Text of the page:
In order to determine the beneficial effects of succimer chelation at these lower exposure levels, a NIH-funded multicenter, placebo-controlled randomized clinical trial in children with moderate (below 45 micrograms/deciliter) blood lead levels was conducted. Kim Dietrich from the University of Cincinnati, an investigator in this study (termed the Treatment of Lead Poisoned Children, or “TLC” study) presented his findings, which were originally published in 2004.

This study investigated the effects of chelation or placebo in lead-exposed children who were chelated as toddlers and followed them up at 7 1/2 years of age. Children were administered a battery of tests which examined cognitive, learning, memory and behavioral domains. Their results showed that children receiving succimer chelation did not perform any differently on these measures compared to those receiving a placebo.

The authors concluded that because chelation showed no beneficial effects on cognitive performance, this study reinforces the importance of preventing or limiting exposure to lead in the environment to eliminate childhood lead poisoning.

Recent Evidence to Suggest Caution

Lead exposure in animal models and humans has been shown to produce cognitive deficits, and these cognitive deficits have been alleviated by succimer chelation treatment in animals. Recent studies published in Environmental Health Perspectives and Neurotoxicology and Teratology examined the effects of chelation in animals treated during development with differing lead levels (no lead, moderate, and high lead).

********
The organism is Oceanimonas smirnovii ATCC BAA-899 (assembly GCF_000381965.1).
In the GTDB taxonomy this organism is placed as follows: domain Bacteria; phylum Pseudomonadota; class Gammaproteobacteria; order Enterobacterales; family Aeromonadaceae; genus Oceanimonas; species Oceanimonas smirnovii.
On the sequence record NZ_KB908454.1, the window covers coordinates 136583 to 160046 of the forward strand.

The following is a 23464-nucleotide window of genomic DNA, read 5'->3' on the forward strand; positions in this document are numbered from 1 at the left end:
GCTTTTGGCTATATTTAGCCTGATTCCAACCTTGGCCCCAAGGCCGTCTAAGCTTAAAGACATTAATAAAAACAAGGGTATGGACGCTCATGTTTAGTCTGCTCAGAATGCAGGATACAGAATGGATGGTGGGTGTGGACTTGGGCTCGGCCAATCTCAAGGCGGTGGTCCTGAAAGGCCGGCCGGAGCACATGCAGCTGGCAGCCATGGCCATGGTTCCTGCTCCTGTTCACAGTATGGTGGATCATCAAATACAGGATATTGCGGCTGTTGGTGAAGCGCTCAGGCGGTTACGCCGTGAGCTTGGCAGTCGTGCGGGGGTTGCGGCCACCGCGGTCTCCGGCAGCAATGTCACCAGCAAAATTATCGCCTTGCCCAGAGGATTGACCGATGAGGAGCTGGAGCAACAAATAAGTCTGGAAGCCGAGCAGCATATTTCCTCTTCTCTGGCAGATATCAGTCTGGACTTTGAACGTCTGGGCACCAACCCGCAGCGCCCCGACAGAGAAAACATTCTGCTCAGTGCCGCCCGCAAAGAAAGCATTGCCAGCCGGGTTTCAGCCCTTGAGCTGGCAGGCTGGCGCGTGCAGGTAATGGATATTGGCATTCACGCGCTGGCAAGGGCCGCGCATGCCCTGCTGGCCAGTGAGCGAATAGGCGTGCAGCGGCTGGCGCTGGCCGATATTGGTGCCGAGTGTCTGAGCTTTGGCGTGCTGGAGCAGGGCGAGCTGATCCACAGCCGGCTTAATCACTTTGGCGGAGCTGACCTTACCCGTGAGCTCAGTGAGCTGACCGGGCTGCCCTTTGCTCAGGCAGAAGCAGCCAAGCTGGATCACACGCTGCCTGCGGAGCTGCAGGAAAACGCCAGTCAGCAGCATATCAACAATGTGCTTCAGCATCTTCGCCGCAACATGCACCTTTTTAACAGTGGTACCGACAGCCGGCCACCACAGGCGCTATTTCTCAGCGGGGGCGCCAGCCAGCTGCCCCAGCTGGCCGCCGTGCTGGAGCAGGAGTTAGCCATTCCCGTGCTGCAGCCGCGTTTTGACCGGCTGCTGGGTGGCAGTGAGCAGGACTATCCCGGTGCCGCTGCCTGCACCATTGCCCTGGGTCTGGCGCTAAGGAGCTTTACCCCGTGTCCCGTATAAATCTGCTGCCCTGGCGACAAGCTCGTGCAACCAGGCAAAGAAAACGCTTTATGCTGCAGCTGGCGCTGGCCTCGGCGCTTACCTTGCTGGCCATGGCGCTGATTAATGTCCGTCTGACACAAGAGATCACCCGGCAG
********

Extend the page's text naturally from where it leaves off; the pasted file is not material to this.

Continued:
These studies also examined succimer chelation therapy in animals that had not been exposed to lead. The authors report that while the succimer treatment was beneficial in lead exposed animals, it appeared to produce some long-term detrimental effects in those who were not exposed. While chelation treatment paradigms differ in animals and in clinical practice, the authors of this report urge caution in administering chelating agents to individuals who do have not show evidence of heavy metal exposure.

Chelators help remove heavy metals from the body by forming chemical bonds with metals (such as lead and mercury), which facilitates excretion of these chelator/metal complexes through the urine or feces. Therefore, individuals undergoing chelation may show a reduction in blood levels of these toxic metals accompanied by an increase in their urinary excretion. However, in animal studies of lead poisoning, these changes were not well-associated with reductions in brain lead levels, leading researchers conclude that the use of blood lead levels as a marker of metal reductions in other tissues such as the brain may overestimate the potential benefits of chelation.

This suggests that clincial chelation as currently practiced may reduce uptake of heavy metals into the brain but may not sufficiently remove what is already there. Therefore, the mechanism by which chelation alters cognitive performance in individuals with mild to moderate metal exposure needs further study.

Chelation Use in Autism Spectrum Disorders

The role of heavy metals such as mercury in autism has been heavily debated, and many parents are turning to chelation as a potential treatment. Dr. Elizabeth Mumper presented her findings from treating children at the Advocates for Children Pediatric Clinic in Virginia.